The impact of the shutdown was mixed - immediate and far-reaching for some, annoying but minimal for others.
In Colorado, where flooding killed eight people earlier this month, emergency funds to help rebuild homes and businesses continued to flow - but federal worker furloughs were expected to slow it down.
National Guard soldiers rebuilding washed-out roads would apparently be paid on time - along with the rest of the country's active-duty personnel - under a bill passed hours before the shutdown. Existing Social Security and Medicare benefits, veterans' services and mail delivery were also unaffected.
Other agencies were harder hit - nearly 3000 Federal Aviation Administration safety inspectors were furloughed along with most of the National Transportation Safety Board's employees, including accident investigators who respond to air crashes, train collisions, pipeline explosions and other accidents.
Almost all of NASA shut down, except for Mission Control in Houston, and national parks closed along with the Smithsonian museums and the National Zoo. Even the zoo's popular panda cam went dark, shut off for the first time since a cub was born there August 23.
It turns out an institution as massive as the federal government takes some time to grind to a total halt: Many federal workers were being permitted to come in Tuesday to change voicemail messages or fill out time cards. But after that, they were under strict orders to do no work, even check their email.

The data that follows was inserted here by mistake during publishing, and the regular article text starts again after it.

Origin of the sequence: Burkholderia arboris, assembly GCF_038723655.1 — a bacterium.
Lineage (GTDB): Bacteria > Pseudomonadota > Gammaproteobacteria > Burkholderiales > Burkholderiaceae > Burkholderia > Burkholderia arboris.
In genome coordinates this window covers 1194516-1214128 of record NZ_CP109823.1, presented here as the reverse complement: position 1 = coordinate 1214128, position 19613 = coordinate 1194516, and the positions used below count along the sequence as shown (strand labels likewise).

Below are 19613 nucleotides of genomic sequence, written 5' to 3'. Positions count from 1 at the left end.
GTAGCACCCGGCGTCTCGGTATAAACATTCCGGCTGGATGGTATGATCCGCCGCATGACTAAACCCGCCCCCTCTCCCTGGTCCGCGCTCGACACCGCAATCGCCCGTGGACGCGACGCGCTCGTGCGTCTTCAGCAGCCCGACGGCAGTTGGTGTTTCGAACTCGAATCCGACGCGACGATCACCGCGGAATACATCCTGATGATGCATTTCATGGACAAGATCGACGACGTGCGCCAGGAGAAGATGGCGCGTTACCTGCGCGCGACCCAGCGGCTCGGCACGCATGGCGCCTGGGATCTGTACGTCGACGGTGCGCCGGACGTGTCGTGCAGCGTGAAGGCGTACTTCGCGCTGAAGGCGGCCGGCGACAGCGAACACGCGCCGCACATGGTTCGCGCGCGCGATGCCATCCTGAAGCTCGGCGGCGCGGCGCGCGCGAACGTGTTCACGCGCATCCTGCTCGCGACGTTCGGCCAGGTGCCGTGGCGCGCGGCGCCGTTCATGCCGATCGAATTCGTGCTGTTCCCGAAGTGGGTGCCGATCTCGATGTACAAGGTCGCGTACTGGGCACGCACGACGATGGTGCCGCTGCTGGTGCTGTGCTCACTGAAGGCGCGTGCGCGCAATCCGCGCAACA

With no telling how long the budget standoff will last, even programs not immediately affected could run out of cash.
Barbara Haxton, executive director of the Ohio Head Start Association, said its preschool learning programs would be in jeopardy if a shutdown lasted more than two weeks. March's automatic budget cuts meant nearly 3000 children lost access to services and there could be dire consequences if the budget standoff drags on.
"It's not as though this is a throwaway service. These are the poorest of the poor children," Haxton said. "And our Congressman still gets his paycheck. His pay doesn't stop and his health insurance doesn't stop."
Obama's message to troops
President Barack Obama has told members of the military he is working to get Congress to re-open the government as soon as possible.
In a video message to troops. Obama said those in uniform would remain on duty as usual.
He said he had signed a law ensuring troops get paid on time.
Operations in Afghanistan and elsewhere would continue and the US would ensure those in harm's way had what they needed, he said, but Defence Department civilians may be furloughed.